Madagascar

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Image courtesy of UNITAR/CSA.
Cyclone Enawo made landfall on the northeastern coast of Madagascar on 7 March 2017. This cyclone is one of the strongest to hit the island in last 13 years, with winds in excess of 231 km/h. The emergency services are warning of dangerous flash flooding and mudslides. So far, there have been power outages and nearly 10,000 people have been evacuated. Aid organizations are warning that more than 700,000 people could be affected by the storm. The International Charter was activated on 6 March 2017 on a request made by United Nations Institute for Training and Research (UNITAR).
Publishing Date: 11/03/2017
Satellite image of Sub-Saharan Africa (Image: NASA)

A study carried out by the University of Leicester has shown the amount of rainfall many African areas receive has drastically changed in the last ten years. It is an essential factor for vegetation, which plays a vital role in African livelihoods.

The international team of researchers has mapped the entire African continent south of the Sahara regions using satellite mapping technology. The analysis of  the rainfall and greenness of plants in African regions suggests that "some parts of the Congo, Nigeria and Madagascar appear to receive much less rainfall now compared to 10 years ago," said Professor Heiko Balzter, Director of the Centre for Landscape and Climate Research at the University of Leicester and co-author of the study.

The analysis of 10 years of satellite data has been... read more

Publishing Date: 09/03/2015
Image of Madagascar acquired by Envisat's Medium Resolution Imaging Spectrometer (MERIS) instrument on 30 June 2009

On 18 January 2015, the International Charter: Space and Major Disasters was activated in Madagascar in response to heavy rainfall resulting in widespread flooding.

The activation of the mechanism to provide satellite-based resources free of charge was requested by the Direction Générale de la Sécurité Civile et de la Gestion des Crises (COGIC) on behalf of the Bureau National de Gestion des Risques et des Catastrophes (BNGRC) of Madagascar.

The strong rainfall is due to the devastating storms that have hit Madagascar over the past few weeks. Namely, Tropical... read more

Publishing Date: 20/01/2015
NASA Earth Observatory image shows the Sediment-choked Onibe River, Madagascar,

Five islands in the Indian Ocean – the Union of the Comoros, Madagascar, Mauritius, Seychelles, and Zanzibar (Tanzania) – are working to establish and manage disaster loss databases. The losses databases should be able to predict and estimate losses from cyclones, floods and storm surges. The models to be used are the same as those employed in the UN’s 2013 Global Assessment Report on Disaster Risk Reduction.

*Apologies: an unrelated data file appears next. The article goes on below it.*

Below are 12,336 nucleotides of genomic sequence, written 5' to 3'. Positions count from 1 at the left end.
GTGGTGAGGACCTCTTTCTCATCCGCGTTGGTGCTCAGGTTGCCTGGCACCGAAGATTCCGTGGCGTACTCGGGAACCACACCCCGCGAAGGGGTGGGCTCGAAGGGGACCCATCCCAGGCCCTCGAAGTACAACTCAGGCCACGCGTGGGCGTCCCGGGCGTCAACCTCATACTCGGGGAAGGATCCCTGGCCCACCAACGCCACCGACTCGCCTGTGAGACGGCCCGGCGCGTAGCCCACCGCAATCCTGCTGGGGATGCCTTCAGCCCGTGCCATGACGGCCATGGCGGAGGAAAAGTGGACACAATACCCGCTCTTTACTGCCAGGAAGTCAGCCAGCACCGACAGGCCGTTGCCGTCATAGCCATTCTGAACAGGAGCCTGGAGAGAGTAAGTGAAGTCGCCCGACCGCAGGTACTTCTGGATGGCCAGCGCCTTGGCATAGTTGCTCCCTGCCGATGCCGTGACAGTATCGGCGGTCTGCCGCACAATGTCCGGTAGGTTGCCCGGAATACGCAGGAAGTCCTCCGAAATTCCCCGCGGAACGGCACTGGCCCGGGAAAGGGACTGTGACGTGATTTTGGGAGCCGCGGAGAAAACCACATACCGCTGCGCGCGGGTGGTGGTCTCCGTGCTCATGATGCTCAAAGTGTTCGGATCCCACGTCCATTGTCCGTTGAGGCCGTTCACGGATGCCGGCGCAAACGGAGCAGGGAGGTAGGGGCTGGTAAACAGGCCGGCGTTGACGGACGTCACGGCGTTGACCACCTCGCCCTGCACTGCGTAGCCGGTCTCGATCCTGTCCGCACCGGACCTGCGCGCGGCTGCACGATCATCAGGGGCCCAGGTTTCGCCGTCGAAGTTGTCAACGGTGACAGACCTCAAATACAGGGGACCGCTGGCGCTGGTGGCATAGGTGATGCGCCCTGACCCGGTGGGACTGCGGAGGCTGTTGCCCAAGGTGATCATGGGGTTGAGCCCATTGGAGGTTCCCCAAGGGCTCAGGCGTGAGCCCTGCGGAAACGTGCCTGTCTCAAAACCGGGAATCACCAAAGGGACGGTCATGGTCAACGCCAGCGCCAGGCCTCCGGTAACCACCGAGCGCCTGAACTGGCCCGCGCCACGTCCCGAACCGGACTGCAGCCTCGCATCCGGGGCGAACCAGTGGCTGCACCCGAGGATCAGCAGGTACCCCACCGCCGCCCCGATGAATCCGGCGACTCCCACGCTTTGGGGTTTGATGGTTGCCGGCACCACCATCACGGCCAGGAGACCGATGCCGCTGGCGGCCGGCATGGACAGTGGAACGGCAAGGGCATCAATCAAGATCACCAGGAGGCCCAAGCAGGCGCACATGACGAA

The Project is supported by the UN Office for Disaster Risk Reduction (UNISDR) and the Indian Ocean Commission’s (IOC) ISLANDS... read more

Publishing Date: 06/12/2013
Cyclone Haruna over Madagascar seen by NASA’s Aqua satellite.

On 23 February 2013, the International Charter "Space and Major Disasters" was activated to provide satellite imagery and maps for responders to Cyclone Haruna. Haruna had had struck southwest Madagascar on Friday 22 February 2013. The Cyclone had made landfall as a Category 2 storm with wind speeds of up to 105 mph. The storm fuelled itself over Mozambique with gusty wind speeds of up to 95mph as it headed towards the island of Madagascar. This map created by OCHA shows Haruna's predicted path on 22 February 2013.

The cyclone’s cloud-filled eye was centred near 23.3 south ... read more

Publishing Date: 25/02/2013

 International financial institutions (IFI) provide financial support and professional advice for development activities on local and regional scales in developing countries. Their activities are generally organised in dedicated projects financed by long-term loans or grants covering social and economical development aspects in a wide range of fields. For certain fields, EO (Earth Observation) products and services have been identified as a useful tool for supporting the monitoring and management of IFI projects in order to improve the efficiency of the investments made and to assess the impact and social benefits of the financed development activities.
ESA, as part of its Value Adding Element (VAE) programme, has... read more